5. Follow-up with the resolution process

Finally, I would recommend following through with the sheriff’s office or animal control after the designated time to verify they have revisited the neighbor. You want to make sure measures have been taken to meditate for the barking issues. However, you should be able to hear if a solution has been found or not.

Is there anything else I can do to stop a neighbor’s dog barking all the time?

There are a couple of devices some people use that they feel are effective in silencing nuisance dog barking.

Silent Dog whistle

Pros:

  • Can be effective in quieting a barking dog.
  • Relatively inexpensive with most ranging around $7-10.

Cons:

  • The drawback of a dog whistle is that you have to be right there to use it when the dog is barking.

 

Automatic anti-barking device

Pros:

  • These can be very effective in silencing a barking dog.
  • It doesn’t harm the dog and is put in a central location. In this case, probably your backyard.

Cons:

  • It can deter both your dog and your neighbor’s dog from entering the backyard.
  • It can cause indoor “accidents” since the backyard becomes an off-zone area for your dog and the neighbor’s dog. However, you can remedy this by turning it off at certain hours for potty and play breaks.
  • They can be more expensive ranging from $25-90.

Related articles:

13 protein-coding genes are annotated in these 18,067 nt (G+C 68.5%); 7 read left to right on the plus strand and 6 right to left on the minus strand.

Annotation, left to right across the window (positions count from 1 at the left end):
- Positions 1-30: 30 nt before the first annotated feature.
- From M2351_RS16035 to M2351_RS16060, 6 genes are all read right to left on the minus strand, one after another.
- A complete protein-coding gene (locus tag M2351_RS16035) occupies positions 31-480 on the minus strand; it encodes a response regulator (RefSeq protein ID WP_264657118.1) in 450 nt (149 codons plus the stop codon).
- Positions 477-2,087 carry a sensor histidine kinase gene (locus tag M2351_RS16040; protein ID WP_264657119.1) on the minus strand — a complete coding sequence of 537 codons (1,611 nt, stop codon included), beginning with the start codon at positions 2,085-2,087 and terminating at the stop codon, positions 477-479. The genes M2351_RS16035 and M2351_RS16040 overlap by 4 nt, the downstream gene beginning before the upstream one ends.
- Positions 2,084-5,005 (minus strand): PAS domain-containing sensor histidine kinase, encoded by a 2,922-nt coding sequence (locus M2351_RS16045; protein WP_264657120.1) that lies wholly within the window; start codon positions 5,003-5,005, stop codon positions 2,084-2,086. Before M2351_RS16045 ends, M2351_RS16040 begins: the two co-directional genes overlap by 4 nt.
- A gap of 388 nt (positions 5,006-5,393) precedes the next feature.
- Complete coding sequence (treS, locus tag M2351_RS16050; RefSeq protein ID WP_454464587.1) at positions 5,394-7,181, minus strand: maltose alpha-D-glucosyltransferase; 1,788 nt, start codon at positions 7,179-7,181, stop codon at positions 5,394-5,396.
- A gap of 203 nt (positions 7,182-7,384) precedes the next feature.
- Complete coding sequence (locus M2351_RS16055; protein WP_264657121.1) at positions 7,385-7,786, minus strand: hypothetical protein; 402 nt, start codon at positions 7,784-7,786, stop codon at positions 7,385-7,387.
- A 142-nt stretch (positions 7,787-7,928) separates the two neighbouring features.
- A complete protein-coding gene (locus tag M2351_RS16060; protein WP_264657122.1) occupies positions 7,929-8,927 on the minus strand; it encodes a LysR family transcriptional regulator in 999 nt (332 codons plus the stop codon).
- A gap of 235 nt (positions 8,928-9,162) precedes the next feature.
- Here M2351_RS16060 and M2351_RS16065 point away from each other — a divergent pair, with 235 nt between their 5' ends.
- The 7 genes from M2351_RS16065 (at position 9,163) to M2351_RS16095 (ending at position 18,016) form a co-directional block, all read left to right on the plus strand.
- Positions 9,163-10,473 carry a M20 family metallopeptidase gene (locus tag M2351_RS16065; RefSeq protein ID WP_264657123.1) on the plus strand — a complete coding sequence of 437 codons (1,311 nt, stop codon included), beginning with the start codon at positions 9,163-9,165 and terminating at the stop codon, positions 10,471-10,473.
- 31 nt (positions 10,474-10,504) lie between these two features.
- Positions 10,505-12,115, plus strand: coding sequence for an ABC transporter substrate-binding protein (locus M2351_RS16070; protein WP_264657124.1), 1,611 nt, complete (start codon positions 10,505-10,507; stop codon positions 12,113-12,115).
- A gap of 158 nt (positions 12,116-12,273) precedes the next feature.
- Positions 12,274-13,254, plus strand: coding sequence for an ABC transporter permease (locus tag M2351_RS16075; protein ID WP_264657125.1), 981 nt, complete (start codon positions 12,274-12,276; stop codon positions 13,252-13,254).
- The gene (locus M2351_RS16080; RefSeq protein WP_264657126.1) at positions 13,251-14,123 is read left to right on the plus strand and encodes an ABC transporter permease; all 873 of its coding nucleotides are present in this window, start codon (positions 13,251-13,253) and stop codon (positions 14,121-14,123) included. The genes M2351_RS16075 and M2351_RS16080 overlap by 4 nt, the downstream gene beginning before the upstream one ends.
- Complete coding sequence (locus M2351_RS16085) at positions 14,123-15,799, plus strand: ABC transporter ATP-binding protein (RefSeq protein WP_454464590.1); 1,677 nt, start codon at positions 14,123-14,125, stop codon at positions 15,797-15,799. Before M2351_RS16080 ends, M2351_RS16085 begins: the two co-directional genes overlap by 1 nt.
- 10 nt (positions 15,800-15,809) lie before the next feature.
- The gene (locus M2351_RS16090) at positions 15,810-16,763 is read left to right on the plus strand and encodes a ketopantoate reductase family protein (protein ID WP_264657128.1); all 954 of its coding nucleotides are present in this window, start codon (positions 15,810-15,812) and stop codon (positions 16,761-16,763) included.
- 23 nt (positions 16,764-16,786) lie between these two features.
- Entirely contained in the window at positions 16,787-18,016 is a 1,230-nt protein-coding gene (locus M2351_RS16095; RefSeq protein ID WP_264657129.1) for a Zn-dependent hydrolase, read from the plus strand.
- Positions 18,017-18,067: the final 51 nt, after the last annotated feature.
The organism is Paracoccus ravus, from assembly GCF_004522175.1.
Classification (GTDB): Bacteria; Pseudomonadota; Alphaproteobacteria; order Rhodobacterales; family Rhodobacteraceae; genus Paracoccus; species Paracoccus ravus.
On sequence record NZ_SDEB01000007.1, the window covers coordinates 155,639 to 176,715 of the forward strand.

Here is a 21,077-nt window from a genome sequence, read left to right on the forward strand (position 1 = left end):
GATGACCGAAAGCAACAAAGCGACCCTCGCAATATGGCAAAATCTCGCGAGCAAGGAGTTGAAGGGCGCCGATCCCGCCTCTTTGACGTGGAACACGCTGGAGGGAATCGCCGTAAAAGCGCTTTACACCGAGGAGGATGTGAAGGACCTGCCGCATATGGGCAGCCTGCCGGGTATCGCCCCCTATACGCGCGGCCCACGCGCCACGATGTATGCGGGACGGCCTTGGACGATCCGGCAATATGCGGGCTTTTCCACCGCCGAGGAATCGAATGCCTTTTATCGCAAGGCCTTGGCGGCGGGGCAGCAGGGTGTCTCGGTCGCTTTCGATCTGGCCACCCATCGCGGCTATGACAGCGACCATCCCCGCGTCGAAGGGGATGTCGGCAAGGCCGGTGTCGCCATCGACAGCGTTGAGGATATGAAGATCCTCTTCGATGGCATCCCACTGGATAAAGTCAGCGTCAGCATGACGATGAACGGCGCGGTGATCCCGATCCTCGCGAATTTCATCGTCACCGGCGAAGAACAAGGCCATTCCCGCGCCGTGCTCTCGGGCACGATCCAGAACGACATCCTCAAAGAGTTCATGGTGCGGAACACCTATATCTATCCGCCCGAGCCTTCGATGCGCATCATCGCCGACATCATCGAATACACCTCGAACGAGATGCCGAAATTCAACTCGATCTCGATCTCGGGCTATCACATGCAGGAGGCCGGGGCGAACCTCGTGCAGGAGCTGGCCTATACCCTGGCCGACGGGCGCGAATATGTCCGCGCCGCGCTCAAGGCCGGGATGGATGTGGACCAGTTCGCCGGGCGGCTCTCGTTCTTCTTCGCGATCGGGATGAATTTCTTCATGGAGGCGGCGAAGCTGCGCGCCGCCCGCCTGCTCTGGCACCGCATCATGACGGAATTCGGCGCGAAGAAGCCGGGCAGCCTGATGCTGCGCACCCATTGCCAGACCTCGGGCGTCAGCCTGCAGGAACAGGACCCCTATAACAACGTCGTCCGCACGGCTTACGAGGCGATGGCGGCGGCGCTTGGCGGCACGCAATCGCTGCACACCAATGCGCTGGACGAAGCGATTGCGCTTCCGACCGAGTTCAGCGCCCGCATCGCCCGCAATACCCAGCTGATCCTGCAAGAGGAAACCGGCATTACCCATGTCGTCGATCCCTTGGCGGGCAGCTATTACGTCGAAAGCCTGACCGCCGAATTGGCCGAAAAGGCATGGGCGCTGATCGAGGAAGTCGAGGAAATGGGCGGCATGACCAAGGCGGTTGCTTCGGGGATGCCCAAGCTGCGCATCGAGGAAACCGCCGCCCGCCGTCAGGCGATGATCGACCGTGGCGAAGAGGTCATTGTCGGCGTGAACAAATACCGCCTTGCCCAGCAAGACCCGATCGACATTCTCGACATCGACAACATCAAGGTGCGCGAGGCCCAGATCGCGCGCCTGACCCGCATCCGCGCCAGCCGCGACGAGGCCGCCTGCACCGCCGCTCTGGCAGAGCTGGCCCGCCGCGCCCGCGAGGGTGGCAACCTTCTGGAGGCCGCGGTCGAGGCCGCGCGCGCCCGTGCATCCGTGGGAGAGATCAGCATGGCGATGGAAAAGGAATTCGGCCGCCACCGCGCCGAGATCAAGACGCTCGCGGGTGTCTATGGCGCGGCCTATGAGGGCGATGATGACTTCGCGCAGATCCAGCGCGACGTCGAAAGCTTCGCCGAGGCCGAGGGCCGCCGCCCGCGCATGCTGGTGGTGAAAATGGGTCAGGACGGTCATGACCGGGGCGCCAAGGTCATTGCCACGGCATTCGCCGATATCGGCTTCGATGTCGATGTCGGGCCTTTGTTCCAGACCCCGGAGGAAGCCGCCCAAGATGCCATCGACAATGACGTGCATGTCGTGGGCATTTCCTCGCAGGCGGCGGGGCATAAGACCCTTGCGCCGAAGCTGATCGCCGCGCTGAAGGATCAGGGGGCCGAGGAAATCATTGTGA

Summary of practical ways to stop your neighbor dog barking constantly

A noisy dog next door can be incredibly nerve-racking, especially if the entire neighborhood of dogs joins the constant barking. It’s always best to try to find a peaceful resolution by talking to the dog owners. Offering solutions to the excessive noise that perhaps the pet parents hadn’t thought of yet can be well received. Remember everyone has ears. You may even be surprised to learn that the neighbor doesn’t even know that there is a barking issue. This can be helpful for the dog parent in correcting a behavior issue or barking trigger.

Notably, if you can’t find a resolution by communicating with your neighbor and the barking problem continues, then you can try filing a noise complaint, or getting an anti-barking device. Even if you live in an HOA, apartment, or city, you have a way to remedy your neighbor’s barking dog.

a husky neighbor dog barking all the time keeps everyone on edge

Have you ever had to deal with a neighbor’s dog always barking? What tricks did you use to find a solution?  

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18 thoughts on “Stop Your Neighbor Dog Barking Constantly”

  1. If something doesn’t upset my dog, it doesn’t upset me. We did have a neighbor whose dog would cry a lot because she was often alone in the yard. That did bother me. Barking doesn’t bother me unless it’s in the middle of the night.

    I do love the Pavlov’s dog idea–I used that strategy for various things.

    Reply
    • Crying always bothers me too. Or that “I’m injured bark!” I’ve searched out those pups and called for help if I’m unable to help them myself.

      Isn’t it amazing how many different ways you can apply the theory of Pavlov’s dogs? It’s something everyone should remember.

      Reply
  2. A lot of people do not appear to care about the noise their dogs make and this is so selfish. Your ideas are really positive and helpful and a lot more proactive for dog barking victims.

    A woman in our valley had a dog taken off her because she could not shut it up! (Animal control go to great lengths to keep animals in home do this must have been really bad!)